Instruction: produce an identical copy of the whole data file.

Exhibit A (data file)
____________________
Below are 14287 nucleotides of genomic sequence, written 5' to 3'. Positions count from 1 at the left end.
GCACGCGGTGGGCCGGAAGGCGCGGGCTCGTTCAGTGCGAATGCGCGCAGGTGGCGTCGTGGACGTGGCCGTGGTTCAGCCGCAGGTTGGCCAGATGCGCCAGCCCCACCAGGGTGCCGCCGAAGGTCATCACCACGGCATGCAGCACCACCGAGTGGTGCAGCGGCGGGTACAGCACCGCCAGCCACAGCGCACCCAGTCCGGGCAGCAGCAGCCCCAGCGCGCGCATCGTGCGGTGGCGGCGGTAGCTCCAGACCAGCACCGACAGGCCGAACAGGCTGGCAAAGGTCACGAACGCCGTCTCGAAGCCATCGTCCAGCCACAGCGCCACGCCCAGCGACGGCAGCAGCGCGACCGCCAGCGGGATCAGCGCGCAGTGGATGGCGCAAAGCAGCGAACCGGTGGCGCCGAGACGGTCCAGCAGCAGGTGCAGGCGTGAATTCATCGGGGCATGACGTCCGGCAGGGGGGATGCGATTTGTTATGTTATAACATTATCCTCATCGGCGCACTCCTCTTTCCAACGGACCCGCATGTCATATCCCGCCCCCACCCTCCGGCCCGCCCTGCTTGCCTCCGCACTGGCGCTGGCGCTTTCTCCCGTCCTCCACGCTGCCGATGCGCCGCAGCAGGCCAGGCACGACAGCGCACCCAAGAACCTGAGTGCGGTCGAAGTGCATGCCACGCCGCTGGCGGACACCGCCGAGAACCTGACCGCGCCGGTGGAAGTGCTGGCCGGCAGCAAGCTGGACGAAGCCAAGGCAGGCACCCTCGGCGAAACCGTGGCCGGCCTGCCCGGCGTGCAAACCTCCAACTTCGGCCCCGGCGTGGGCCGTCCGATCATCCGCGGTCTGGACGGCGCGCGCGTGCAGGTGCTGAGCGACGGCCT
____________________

Below are 14287 nucleotides of genomic sequence, written 5' to 3'. Positions count from 1 at the left end.
GCACGCGGTGGGCCGGAAGGCGCGGGCTCGTTCAGTGCGAATGCGCGCAGGTGGCGTCGTGGACGTGGCCGTGGTTCAGCCGCAGGTTGGCCAGATGCGCCAGCCCCACCAGGGTGCCGCCGAAGGTCATCACCACGGCATGCAGCACCACCGAGTGGTGCAGCGGCGGGTACAGCACCGCCAGCCACAGCGCACCCAGTCCGGGCAGCAGCAGCCCCAGCGCGCGCATCGTGCGGTGGCGGCGGTAGCTCCAGACCAGCACCGACAGGCCGAACAGGCTGGCAAAGGTCACGAACGCCGTCTCGAAGCCATCGTCCAGCCACAGCGCCACGCCCAGCGACGGCAGCAGCGCGACCGCCAGCGGGATCAGCGCGCAGTGGATGGCGCAAAGCAGCGAACCGGTGGCGCCGAGACGGTCCAGCAGCAGGTGCAGGCGTGAATTCATCGGGGCATGACGTCCGGCAGGGGGGATGCGATTTGTTATGTTATAACATTATCCTCATCGGCGCACTCCTCTTTCCAACGGACCCGCATGTCATATCCCGCCCCCACCCTCCGGCCCGCCCTGCTTGCCTCCGCACTGGCGCTGGCGCTTTCTCCCGTCCTCCACGCTGCCGATGCGCCGCAGCAGGCCAGGCACGACAGCGCACCCAAGAACCTGAGTGCGGTCGAAGTGCATGCCACGCCGCTGGCGGACACCGCCGAGAACCTGACCGCGCCGGTGGAAGTGCTGGCCGGCAGCAAGCTGGACGAAGCCAAGGCAGGCACCCTCGGCGAAACCGTGGCCGGCCTGCCCGGCGTGCAAACCTCCAACTTCGGCCCCGGCGTGGGCCGTCCGATCATCCGCGGTCTGGACGGCGCGCGCGTGCAGGTGCTGAGCGACGGCCT